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There was a knock on the bedroom door, and a voice from the hallway announced that breakfast was ready. Still lying in bed, Confederate Brigadier General John Hunt Morgan turned to the window. “It looks so cloudy and misty,” he said. “I think I’ll wait awhile, Mrs. Williams.” Catharine Williams returned to the kitchen to tell her servants to delay serving the meal. Morgan remained in bed, unaware of any danger.

The commander of the legendary “Morgan’s Raiders,” General Morgan had arrived at the Williams mansion in Greeneville, Tennessee, the previous night. He and his staff filled the bedrooms on the third floor, while their escort and guard stayed in nearby stables. Morgan’s chestnut sorrel, “Sir Oliver,” and the horses of his staff officers were quartered in the Williams stables.

Catharine Williams, a distant relative of Morgan’s wife, was the widow of Dr. Alexander Williams, and the daughter of William Dickson, Greeneville’s first postmaster. Wishing to build a magnificent home for his only child, Dickson had brought two craftsmen from Ireland to design and build the house. In 1821, after six years of construction, it was completed. Among its many features were double chimneys at each end of the house, massive walls, and large rooms with high ceilings. An ornate circular staircase with walnut railing climbed the full three stories. The parlor took up one whole side of the main floor. On the other were a library and dining rooms. There were two ells, one of which housed a music room and nursery, and the other of which housed a small dining room and kitchen with servants’ quarters above and below.

The house and grounds occupied the entire block bounded by Main, Church, Irish, and Depot Streets. Hundreds of varieties of flowers and shrubs filled the formal gardens. Walkways bordered by boxwood hedges led from Main Street to the front of the garden, known as “Green Lot.” Small vineyards, approximately 100 feet long and with meandering foliage, bordered the Depot Street side, and a high, white wooden fence surrounded much of the lot. To the west, and extending southward, were the stables and small outbuildings. There was an icehouse at one corner and a row of servants’ dwellings between it and the mansion. Off the property’s southern corner stood Saint James Episcopal Church, a small frame building perched atop three-foot-high brick pillars. The Fry Hotel, an old store building, the Mason House, and another hotel faced Church Street.

When Morgan arrived in Greeneville on Saturday night, September 3, 1864, he had deployed his cavalry division of 1,600 troopers in a semi-circular formation on the outskirts of town. Brigadier General Alvan C. Gillem, commanding the Federal forces at nearby Bulls Gap, soon heard of Morgan’s presence in the town and marched his troops all night through a heavy thunderstorm, planning to attack Morgan’s headquarters at the Williams mansion at dawn.

The Federals emerged through a gap in Morgan’s lines, and at approximately 5:10 a.m., just 25 minutes after Morgan had postponed his breakfast, Captain Christopher C. Wilcox charged his Company G of the 13th Tennessee Cavalry down Main Street. He and his men surrounded the Williams property as Captain Samuel E. Northington and his Company E of the same regiment seized the stables.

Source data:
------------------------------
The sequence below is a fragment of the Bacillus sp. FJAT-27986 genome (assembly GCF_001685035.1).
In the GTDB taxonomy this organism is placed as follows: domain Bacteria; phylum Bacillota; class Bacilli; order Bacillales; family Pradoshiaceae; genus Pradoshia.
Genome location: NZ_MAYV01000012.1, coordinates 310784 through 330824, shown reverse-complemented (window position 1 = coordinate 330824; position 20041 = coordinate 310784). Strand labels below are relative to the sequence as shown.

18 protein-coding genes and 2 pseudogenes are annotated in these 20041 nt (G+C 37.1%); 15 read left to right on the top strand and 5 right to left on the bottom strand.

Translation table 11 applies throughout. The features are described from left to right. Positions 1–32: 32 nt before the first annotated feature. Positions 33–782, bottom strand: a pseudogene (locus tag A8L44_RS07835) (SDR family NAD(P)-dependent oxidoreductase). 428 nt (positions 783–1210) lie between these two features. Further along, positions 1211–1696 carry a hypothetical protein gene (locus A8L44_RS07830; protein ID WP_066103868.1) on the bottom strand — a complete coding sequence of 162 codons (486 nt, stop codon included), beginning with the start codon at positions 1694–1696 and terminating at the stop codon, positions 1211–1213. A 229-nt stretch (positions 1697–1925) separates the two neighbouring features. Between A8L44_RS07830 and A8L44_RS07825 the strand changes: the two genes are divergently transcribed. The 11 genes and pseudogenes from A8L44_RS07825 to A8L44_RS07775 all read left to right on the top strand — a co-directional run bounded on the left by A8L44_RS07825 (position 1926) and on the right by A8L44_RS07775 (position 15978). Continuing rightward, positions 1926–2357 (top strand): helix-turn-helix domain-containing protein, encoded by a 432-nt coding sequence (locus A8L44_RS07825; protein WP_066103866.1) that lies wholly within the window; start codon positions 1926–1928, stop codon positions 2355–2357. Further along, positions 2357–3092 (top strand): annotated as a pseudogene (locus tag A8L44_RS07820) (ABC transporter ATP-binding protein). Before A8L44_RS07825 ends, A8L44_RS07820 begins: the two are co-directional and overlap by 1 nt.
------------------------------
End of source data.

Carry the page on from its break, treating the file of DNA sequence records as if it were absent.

Nearly 50 Confederates were stationed in the town, asleep on porches and in doorways, at the time of the assault. The streets were congested with Confederate cavalry horses tethered to fences along the sidewalk. The startled Rebels grabbed their guns and opened fire. Some of them leaped atop their horses and galloped away bareback, shouting, “Yankees! Yankees! Look out for the Yankees!”

Morgan, alerted by the gunfire, sprang from his bed and quickly pulled on a pair of dark blue Federal cavalry trousers. Still wearing his white muslin nightshirt with alternating rows of tiny navy and pale blue diamond patterns, he snatched up his belt and holsters, threw them over his shoulder, and ran out into the hallway. He bounded down the spiral stairs in his parlor slippers and was fastening his breeches when Mrs. Williams’s son, Major William D. Williams, yelled to him: “For God’s sake, General, get out of here, the town is full of Yankees.”

“Where are they?” Morgan asked urgently.

“Everywhere,” said Mrs. Williams.

“The Yankees will never take me a prisoner again,” Morgan remarked as he darted for the back door. Then he paused, gave his hostess a military salute, and said with a smile, “Goodbye Mrs. Williams, I am alright now.”

Morgan tossed aside his belt and holsters, grasped a Colt revolver in each hand, and dashed through the dense swirling fog. Morgan and his quartermaster, Major C.W. Gassett, ran through the garden toward the stables to retrieve their horses. But the approach of Federal troops compelled the Rebel officers to return through the garden and hide in the Williams’s shrubbery and grape arbors–until a shower of bullets forced them to flee again.

Morgan and several of his staff officers scrambled beneath Saint James Episcopal Church. Major C. Albert Withers, Morgan’s adjutant general and the last officer to leave the mansion, crawled through the wet flowers and found Morgan and his men crouching behind the brick pillars. Morgan ordered Withers to return to the house, go to a top-floor window, and attempt to signal Captain M. Jerome Clark and his battery.